GUWAHATI: Protests against the controversial Citizenship Amendment Act (CAA) were reflected in the celebration of Uruka and Bhogali Bihu, the festival of feasts, in Assam. During Bihu, people take part in a community feast among other activities related to food and frolic.

Bhogali Bihu is one of the three bihus that Assamese people across the globe celebrate. Bihu is the most popular festivals of the state which is celebrated by people of all the faiths in the state.

On Uruka, the bihu eve, people take part in community feast in the neighbourhood on the open fields after the harvest period is over.

But this time, the widespread protest against the CAA could be seen in the celebrations. Many in the state burnt dummy copies of the act before the feast as a mark of protest.

All Assam Students’ Union (AASU), the leading students’ body of the state which had appealed tothe people to continue their protest even during the festivals, also burnt copies of the Act.

“We will celebrate our festivals but will not stay away from staging our opposition to the CAA. CAA is a threat to the indigenous people of Assam and all the northeast states. So, we will continue doing that,” AASU chief adviser Samujjal Kumar Bhattacharya said.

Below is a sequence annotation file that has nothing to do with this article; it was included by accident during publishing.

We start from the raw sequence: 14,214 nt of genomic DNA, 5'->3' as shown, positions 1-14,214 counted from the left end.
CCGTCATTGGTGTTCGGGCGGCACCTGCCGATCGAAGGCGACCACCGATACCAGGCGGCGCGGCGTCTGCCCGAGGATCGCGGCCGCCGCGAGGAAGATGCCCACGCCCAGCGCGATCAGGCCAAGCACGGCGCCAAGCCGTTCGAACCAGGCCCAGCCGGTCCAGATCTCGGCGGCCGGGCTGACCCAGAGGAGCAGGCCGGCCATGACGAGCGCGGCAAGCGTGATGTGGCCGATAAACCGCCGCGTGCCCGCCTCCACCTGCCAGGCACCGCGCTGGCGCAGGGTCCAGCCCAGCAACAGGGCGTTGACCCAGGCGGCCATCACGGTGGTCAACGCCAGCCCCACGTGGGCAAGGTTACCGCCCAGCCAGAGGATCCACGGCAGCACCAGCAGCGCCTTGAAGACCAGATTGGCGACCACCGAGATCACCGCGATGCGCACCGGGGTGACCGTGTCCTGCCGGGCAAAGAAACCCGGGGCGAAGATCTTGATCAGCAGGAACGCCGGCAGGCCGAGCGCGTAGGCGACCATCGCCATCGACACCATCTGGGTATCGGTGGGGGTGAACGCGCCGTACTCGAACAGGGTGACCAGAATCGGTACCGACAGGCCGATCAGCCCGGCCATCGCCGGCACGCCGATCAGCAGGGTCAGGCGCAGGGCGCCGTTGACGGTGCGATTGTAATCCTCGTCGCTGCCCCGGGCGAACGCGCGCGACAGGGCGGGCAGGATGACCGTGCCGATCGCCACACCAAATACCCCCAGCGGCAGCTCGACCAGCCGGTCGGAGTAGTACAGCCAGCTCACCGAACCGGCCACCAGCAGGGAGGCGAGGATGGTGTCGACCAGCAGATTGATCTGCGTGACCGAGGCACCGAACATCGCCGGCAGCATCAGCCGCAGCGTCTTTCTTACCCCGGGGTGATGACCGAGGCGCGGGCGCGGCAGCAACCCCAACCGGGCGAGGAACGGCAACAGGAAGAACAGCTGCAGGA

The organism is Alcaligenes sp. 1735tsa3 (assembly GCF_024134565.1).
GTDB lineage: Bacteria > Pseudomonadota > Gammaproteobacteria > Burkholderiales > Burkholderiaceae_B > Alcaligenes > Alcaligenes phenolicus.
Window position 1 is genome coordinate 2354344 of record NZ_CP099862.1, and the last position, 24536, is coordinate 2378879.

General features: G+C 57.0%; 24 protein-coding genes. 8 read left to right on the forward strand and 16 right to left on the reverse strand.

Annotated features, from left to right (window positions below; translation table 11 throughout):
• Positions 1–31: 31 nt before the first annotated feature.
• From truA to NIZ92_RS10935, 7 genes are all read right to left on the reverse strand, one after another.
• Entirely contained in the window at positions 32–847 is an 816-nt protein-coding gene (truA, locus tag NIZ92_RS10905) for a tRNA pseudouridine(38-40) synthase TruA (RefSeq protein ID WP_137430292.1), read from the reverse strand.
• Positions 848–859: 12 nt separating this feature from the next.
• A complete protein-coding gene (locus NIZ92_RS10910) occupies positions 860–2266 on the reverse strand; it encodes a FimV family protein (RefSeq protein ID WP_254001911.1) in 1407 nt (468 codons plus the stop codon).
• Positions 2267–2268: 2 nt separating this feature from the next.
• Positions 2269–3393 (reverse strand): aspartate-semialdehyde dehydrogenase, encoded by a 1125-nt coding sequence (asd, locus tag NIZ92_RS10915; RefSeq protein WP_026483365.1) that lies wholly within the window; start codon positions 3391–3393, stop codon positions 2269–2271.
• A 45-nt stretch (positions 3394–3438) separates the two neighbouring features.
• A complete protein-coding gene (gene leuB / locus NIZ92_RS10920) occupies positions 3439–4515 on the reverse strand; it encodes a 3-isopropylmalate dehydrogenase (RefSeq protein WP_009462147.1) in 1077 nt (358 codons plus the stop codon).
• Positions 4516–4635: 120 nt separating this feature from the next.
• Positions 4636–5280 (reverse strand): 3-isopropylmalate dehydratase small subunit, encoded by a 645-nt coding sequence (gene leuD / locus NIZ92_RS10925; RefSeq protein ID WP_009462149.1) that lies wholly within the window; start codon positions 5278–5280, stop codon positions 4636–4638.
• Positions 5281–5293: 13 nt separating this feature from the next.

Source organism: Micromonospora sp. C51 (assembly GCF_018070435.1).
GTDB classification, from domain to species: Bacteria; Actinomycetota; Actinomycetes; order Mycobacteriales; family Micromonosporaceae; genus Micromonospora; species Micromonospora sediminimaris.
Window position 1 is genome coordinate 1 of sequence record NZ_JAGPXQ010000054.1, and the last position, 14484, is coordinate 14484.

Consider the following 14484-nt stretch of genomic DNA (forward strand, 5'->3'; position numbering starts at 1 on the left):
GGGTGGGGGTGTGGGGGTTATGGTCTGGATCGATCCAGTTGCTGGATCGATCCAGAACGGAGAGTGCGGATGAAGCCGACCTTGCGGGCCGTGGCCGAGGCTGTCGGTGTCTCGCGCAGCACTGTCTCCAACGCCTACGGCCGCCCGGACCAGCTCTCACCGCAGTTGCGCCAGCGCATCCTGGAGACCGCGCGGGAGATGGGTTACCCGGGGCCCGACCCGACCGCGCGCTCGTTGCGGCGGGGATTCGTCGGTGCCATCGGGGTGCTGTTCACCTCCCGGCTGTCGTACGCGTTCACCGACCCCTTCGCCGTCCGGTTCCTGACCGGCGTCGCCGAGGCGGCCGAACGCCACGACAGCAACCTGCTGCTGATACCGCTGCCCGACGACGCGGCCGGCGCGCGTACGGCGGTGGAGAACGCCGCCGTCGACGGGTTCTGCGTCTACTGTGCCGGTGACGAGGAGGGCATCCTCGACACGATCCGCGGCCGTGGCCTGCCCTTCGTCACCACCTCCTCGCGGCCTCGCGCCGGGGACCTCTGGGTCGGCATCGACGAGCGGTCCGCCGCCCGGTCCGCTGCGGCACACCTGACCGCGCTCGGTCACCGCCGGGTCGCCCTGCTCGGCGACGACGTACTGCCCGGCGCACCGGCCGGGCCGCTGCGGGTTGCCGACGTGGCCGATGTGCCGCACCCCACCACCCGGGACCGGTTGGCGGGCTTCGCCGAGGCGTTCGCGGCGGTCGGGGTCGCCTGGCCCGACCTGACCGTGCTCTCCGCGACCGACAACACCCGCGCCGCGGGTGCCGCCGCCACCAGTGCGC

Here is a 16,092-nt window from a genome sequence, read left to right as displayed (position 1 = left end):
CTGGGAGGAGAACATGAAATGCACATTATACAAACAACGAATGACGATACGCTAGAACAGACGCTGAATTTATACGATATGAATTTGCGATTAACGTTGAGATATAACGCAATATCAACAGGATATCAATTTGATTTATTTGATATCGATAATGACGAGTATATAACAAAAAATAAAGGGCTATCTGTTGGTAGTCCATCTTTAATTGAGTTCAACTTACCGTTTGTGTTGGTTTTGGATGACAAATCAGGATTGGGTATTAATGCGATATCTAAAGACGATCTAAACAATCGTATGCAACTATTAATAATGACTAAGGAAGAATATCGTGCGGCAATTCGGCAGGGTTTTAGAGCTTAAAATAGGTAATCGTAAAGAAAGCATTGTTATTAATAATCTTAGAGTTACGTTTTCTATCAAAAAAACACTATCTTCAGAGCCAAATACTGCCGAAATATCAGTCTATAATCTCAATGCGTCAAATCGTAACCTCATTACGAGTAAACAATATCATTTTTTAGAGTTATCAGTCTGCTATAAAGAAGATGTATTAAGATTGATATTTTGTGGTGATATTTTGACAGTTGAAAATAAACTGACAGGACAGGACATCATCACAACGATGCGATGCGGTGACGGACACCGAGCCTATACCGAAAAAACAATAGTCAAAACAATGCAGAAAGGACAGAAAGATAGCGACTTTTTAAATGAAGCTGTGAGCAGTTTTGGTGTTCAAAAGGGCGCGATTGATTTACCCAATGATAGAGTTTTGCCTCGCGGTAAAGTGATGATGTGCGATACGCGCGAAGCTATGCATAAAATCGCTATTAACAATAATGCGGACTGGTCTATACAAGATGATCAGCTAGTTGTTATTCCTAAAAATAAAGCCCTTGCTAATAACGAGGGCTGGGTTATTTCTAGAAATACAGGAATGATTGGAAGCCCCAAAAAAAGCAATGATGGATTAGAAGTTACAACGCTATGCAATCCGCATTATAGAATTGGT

Assam has witnessed widespread protests against the CAA which endorses citizenship to the non-Muslim migrants from Afghanistan, Bangladesh and Pakistan with a cut off date of December 31,2014. Here in Assam most of the organizations and individuals have accepted the cut off date as March 24,1971 as per the Assam Accord to identify illegal foreigners.

For the people of Assam, they are not willing to welcome any migrants irrespective of religion, caste and creed after 1971.

“We have already accepted the burden of migrants for two decades from 1951 to 1971. Why does the BJP government want to push to our doom? The CAA will destroy our identity, culture and language. We don’t want anyone from Bangladesh now,” said Hiren Deka, a retired school teacher in centre Assam’s Nagaon district after burning a dummy copy of the CAA with ‘Meji’ on Wednesday morning.

The Bihu revellers burn traditional ‘Mejhi’ (a structure made of bamboo and straw) to chase away the evils or negativity and pray for the better future.

“This time we have not been able to celebrate Bihu with joy. We are not in a state of mind to celebrate it that way. We are just observing the traditional rituals,” said Chayanika Gogoi, a college student in Tinsukia.

The protests have been continuing for more than a month in this part of the country. At least five persons have been killed in December when violent protests took place in the state.

Other northeast states are also opposing the CAA. However, with the Inner Line Permit (ILP) and Sixth Schedule area provisions in place, the other NE states are said to be exempted from this act.